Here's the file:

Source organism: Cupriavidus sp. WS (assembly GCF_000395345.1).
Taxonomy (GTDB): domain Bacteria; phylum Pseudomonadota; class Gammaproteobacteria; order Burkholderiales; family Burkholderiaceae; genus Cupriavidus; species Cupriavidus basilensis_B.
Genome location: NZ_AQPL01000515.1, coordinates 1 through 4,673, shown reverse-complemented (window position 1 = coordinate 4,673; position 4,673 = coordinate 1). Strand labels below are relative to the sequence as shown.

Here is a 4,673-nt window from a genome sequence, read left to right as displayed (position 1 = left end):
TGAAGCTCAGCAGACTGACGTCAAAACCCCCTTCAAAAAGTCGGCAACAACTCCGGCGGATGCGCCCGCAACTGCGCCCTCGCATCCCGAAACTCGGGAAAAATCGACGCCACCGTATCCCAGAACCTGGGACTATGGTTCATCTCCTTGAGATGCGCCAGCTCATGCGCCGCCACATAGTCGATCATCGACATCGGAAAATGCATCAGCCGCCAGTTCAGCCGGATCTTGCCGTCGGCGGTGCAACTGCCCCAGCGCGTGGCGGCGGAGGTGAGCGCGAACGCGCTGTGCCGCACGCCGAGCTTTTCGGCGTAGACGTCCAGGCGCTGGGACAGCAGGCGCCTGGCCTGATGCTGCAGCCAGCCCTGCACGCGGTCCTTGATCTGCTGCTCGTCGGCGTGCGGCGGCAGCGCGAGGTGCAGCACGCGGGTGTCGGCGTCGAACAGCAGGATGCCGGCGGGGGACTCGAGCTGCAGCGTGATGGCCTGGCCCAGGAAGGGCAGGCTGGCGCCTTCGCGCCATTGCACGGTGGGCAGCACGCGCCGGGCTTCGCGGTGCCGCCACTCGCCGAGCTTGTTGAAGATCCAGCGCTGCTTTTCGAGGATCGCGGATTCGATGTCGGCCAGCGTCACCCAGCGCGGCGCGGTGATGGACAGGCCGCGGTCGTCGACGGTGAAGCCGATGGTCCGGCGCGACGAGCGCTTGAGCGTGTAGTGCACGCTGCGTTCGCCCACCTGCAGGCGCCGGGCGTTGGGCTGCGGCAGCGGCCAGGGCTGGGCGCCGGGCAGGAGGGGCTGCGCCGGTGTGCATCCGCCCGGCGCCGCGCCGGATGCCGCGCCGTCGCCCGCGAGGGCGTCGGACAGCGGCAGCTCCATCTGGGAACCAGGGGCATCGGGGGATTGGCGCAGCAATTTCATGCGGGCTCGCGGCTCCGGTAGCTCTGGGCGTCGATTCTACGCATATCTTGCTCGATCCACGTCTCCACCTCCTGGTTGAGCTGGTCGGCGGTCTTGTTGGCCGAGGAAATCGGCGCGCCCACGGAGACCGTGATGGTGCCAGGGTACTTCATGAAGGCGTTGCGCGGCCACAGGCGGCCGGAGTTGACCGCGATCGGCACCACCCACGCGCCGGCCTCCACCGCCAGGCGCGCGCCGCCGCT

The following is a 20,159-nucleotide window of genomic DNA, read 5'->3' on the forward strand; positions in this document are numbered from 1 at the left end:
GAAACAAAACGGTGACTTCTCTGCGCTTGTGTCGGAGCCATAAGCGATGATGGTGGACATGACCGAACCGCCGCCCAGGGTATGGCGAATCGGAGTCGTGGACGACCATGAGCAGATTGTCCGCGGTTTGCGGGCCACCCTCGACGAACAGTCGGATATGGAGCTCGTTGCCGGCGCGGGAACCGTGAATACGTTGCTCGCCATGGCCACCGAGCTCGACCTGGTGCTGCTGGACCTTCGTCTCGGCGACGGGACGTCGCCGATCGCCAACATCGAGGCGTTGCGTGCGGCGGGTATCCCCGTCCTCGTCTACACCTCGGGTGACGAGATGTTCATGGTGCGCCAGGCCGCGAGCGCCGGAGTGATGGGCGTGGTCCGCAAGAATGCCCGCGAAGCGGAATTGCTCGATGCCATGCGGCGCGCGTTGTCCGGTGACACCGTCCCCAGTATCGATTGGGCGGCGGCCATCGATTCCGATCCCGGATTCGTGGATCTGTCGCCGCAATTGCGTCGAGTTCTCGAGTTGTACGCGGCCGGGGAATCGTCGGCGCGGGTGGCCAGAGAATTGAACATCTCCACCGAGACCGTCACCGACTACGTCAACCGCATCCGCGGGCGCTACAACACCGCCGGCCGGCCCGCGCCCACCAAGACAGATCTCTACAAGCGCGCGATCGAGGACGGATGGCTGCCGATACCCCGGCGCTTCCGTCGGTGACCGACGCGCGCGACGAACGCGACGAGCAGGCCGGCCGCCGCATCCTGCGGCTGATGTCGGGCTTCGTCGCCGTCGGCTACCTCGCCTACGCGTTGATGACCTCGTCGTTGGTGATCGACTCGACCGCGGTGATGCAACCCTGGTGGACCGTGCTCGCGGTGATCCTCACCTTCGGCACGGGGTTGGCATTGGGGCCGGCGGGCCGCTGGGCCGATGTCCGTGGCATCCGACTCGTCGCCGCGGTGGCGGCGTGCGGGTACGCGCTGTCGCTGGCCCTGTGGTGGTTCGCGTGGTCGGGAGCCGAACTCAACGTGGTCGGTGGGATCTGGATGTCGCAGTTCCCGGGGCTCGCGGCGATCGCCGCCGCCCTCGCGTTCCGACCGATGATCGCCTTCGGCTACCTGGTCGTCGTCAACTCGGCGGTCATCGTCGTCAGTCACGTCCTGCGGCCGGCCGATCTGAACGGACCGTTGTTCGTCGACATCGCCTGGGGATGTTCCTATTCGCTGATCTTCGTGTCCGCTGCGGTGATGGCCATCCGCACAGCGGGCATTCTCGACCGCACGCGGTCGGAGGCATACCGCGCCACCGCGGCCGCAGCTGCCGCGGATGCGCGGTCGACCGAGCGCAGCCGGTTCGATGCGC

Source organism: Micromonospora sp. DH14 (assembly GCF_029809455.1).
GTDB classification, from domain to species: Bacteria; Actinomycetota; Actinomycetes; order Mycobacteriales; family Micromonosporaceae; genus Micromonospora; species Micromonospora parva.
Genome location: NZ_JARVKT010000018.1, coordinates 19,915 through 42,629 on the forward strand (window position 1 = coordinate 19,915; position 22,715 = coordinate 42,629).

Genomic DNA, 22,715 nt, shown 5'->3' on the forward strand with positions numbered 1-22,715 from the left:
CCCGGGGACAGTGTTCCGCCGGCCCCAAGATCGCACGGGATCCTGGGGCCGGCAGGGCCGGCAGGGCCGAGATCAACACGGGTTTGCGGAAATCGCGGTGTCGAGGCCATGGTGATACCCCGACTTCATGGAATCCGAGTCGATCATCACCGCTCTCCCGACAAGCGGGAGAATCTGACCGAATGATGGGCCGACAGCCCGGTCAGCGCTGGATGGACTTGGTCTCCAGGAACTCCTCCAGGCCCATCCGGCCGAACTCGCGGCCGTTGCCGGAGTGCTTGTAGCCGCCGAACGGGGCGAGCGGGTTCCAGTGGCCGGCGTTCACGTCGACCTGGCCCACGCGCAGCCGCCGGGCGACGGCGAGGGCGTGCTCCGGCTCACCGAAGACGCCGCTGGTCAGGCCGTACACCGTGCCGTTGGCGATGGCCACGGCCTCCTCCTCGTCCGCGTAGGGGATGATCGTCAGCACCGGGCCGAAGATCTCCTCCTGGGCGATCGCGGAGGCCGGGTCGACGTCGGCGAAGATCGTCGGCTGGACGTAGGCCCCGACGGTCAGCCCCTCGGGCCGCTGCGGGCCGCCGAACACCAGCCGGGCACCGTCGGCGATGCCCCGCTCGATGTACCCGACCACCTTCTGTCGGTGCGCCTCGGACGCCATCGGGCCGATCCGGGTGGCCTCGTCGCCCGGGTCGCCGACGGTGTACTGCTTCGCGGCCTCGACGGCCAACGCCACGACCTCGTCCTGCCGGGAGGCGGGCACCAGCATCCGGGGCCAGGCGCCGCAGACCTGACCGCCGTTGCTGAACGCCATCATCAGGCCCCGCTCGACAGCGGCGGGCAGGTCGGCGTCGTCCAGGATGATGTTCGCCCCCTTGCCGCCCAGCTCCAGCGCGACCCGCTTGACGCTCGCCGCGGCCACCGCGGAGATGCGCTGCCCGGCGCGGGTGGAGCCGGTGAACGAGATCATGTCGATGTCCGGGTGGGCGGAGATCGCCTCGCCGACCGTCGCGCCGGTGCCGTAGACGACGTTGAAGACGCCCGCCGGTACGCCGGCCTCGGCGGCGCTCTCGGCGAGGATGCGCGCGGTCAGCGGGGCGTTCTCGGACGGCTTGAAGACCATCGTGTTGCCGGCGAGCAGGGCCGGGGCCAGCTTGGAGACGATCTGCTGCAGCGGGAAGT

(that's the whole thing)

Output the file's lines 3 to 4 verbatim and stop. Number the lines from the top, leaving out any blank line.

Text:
Genome location: NZ_AQPL01000515.1, coordinates 1 through 4,673, shown reverse-complemented (window position 1 = coordinate 4,673; position 4,673 = coordinate 1). Strand labels below are relative to the sequence as shown.

Here is a 4,673-nt window from a genome sequence, read left to right as displayed (position 1 = left end):